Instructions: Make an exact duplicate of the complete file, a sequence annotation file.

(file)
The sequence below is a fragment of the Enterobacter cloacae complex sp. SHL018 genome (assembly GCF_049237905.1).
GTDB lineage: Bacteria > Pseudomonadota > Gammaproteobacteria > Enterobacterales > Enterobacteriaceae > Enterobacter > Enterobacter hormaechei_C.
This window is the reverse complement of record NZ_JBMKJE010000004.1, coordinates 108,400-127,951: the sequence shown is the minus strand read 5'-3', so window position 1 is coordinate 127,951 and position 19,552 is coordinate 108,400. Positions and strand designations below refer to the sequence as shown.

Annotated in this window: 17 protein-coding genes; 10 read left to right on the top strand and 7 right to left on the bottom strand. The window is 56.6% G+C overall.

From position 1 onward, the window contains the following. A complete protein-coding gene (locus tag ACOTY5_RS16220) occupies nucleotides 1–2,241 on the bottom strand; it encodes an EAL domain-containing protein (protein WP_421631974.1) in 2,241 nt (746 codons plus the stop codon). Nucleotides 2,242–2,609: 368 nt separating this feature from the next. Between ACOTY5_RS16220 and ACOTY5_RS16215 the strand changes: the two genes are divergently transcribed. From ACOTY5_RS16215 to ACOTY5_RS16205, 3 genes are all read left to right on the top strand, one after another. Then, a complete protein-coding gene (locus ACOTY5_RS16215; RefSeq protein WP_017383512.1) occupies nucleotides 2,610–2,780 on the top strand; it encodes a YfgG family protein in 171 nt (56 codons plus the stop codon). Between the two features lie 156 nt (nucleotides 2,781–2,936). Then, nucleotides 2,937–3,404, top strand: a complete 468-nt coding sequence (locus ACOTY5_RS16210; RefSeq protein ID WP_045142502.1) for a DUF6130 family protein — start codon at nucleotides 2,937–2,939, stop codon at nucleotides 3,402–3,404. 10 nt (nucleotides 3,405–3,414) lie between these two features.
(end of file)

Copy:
The sequence below is a fragment of the Enterobacter cloacae complex sp. SHL018 genome (assembly GCF_049237905.1).
GTDB lineage: Bacteria > Pseudomonadota > Gammaproteobacteria > Enterobacterales > Enterobacteriaceae > Enterobacter > Enterobacter hormaechei_C.
This window is the reverse complement of record NZ_JBMKJE010000004.1, coordinates 108,400-127,951: the sequence shown is the minus strand read 5'-3', so window position 1 is coordinate 127,951 and position 19,552 is coordinate 108,400. Positions and strand designations below refer to the sequence as shown.

Annotated in this window: 17 protein-coding genes; 10 read left to right on the top strand and 7 right to left on the bottom strand. The window is 56.6% G+C overall.

From position 1 onward, the window contains the following. A complete protein-coding gene (locus tag ACOTY5_RS16220) occupies nucleotides 1–2,241 on the bottom strand; it encodes an EAL domain-containing protein (protein WP_421631974.1) in 2,241 nt (746 codons plus the stop codon). Nucleotides 2,242–2,609: 368 nt separating this feature from the next. Between ACOTY5_RS16220 and ACOTY5_RS16215 the strand changes: the two genes are divergently transcribed. From ACOTY5_RS16215 to ACOTY5_RS16205, 3 genes are all read left to right on the top strand, one after another. Then, a complete protein-coding gene (locus ACOTY5_RS16215; RefSeq protein WP_017383512.1) occupies nucleotides 2,610–2,780 on the top strand; it encodes a YfgG family protein in 171 nt (56 codons plus the stop codon). Between the two features lie 156 nt (nucleotides 2,781–2,936). Then, nucleotides 2,937–3,404, top strand: a complete 468-nt coding sequence (locus ACOTY5_RS16210; RefSeq protein ID WP_045142502.1) for a DUF6130 family protein — start codon at nucleotides 2,937–2,939, stop codon at nucleotides 3,402–3,404. 10 nt (nucleotides 3,405–3,414) lie between these two features.